“‘Your daughter is so lucky to have you,’ is the typical response from people when I share that I adopted her from foster care. And while this may be true, if people knew my entire story, they’d realize I am the lucky one. I feel incredibly grateful for the opportunity to adopt and raise my daughter.
I was always a happy-go-lucky girl with a plan; a typical one consisting of college, marriage, and family. I always strived to be ‘perfect‘ – whatever that meant – and tried to make good decisions. Today’s reality is nothing how I planned, and I am entirely okay with that. My past has been an amazing journey leading me to where I am today, and I have a great life! Through heartbreak came strength and growth, all of which I needed to get here.
My first heartbreak came on September 1, 1998, when my father passed away after suffering injuries from a work accident involving a fire. I was just about to start my junior year at Marquette and had to decide whether or not to stay to grieve with my family or go back to school. Something inside me knew my dad would want me to go back to school, so I returned just days after the funeral. Perhaps as a coping mechanism, I threw myself into my studies, achieving Dean’s list honors and taking additional classes to graduate a semester early.
After both my boyfriend and I graduated, we got married. I realized that at 21, I was young, but I was a homebody and settling down seemed so natural for me – and was in line with my plan. I loved being married! With his encouragement, I decided to pursue my law degree. Upon graduation in 2005, I secured an in-house counsel position with an insurance company, precisely the job I thought I wanted. I was thrilled with how my life was playing out and decided I was ready for the next phase – starting a family.
Heartbreak came again when my then-husband of 7 years told me he didn’t want to have kids. I was utterly shocked and confused by this revelation, as we discussed having kids before marriage. We wanted two boys and had already started saving for their education. Over the next year, I contemplated my choices, none of which were part of my plan. Life without a family didn’t make sense to me, but divorcing someone I loved didn’t seem fair. And absent this issue, we had a great relationship. So many people encouraged me to get pregnant and told me he’d change his mind, but I couldn’t take that risk. The risk that he would resent me for becoming pregnant and wouldn’t change his mind.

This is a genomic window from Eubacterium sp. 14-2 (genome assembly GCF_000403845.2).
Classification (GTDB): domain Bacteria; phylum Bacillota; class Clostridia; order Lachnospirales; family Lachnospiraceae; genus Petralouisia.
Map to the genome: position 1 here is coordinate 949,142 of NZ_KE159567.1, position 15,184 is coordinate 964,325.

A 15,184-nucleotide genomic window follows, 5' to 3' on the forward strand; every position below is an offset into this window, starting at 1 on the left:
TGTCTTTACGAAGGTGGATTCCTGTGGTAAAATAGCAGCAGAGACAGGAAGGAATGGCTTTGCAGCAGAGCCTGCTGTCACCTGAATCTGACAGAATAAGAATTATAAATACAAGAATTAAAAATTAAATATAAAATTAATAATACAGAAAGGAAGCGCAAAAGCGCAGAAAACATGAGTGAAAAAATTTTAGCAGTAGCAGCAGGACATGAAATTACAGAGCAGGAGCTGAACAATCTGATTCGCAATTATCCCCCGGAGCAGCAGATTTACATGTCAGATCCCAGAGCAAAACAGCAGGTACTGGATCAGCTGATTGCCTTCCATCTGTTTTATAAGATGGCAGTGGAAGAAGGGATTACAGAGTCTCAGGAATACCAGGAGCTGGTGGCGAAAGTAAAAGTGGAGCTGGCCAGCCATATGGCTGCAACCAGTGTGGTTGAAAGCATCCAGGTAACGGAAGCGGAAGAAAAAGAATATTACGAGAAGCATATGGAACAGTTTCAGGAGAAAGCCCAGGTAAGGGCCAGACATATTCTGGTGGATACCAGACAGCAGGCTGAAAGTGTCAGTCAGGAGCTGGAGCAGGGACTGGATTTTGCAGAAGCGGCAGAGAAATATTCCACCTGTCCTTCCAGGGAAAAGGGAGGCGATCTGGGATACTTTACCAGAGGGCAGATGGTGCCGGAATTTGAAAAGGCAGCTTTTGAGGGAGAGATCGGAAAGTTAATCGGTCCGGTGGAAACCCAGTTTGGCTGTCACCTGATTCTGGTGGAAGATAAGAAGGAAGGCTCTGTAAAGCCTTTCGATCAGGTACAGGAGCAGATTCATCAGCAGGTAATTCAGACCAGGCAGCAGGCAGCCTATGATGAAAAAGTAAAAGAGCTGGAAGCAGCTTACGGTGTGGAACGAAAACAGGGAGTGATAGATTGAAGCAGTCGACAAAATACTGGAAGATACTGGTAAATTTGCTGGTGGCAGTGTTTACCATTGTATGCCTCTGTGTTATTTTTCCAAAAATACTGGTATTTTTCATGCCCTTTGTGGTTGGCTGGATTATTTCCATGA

After much consideration, I decided to ask for a divorce. Even though we were incredibly amicable, the divorce devastated me. I was not only sad for us, but also for our families. We had been together for ten years, and I loved our life, but I didn’t love our childless future.
Life Following The Divorce
For the first time in my life, I lived alone and was responsible for everything. I hated every minute of my new life and felt selfish for deciding to divorce. So I focused on my career to divert attention away from my personal life. At this point, I had left my previous position and was working as a contract attorney in hopes of gaining knowledge and skills as an eDiscovery attorney.
Over the next five-plus years, my hard work paid off. I began to advance in my career. But unfortunately, my personal life, or lack thereof, was a disaster. I was unhappy when I wasn’t working and had time to think about my life. I isolated myself from everyone who cared about me because I didn’t want to spread my misery, and I didn’t want anyone to worry about or feel sorry for me. I was depressed but strived to make everyone believe I was okay.
In 2014, I became severely depressed as I thought about how my desire to become a mom was why I divorced. Still, I was not taking any steps to fulfill this desire. I started to regret my decision to leave someone I loved to pursue a desire that may go unfulfilled. This was my darkest time, and I knew I needed to rewrite my plan and go after the life I wanted.
Finally Pursuing Motherhood
Once I concluded I was strong enough to be a single mother, and truly believed I would be enough for a child, my happy self started to return. I chose to pursue adoption because I thought if I became a mother to a child who needed a family, this would dissolve my feeling selfish about my decisions. However, I didn’t feel traditional adoption was a good fit. In addition to adoption being costly, I was concerned that I, as a single mother, would not be selected over a two-parent family. Further, many couples’ rationale for considering adoption stems from issues conceiving, and I thought that motivation was more worthy than mine. Then I discovered foster care to adoption, and I instantly knew that was my path.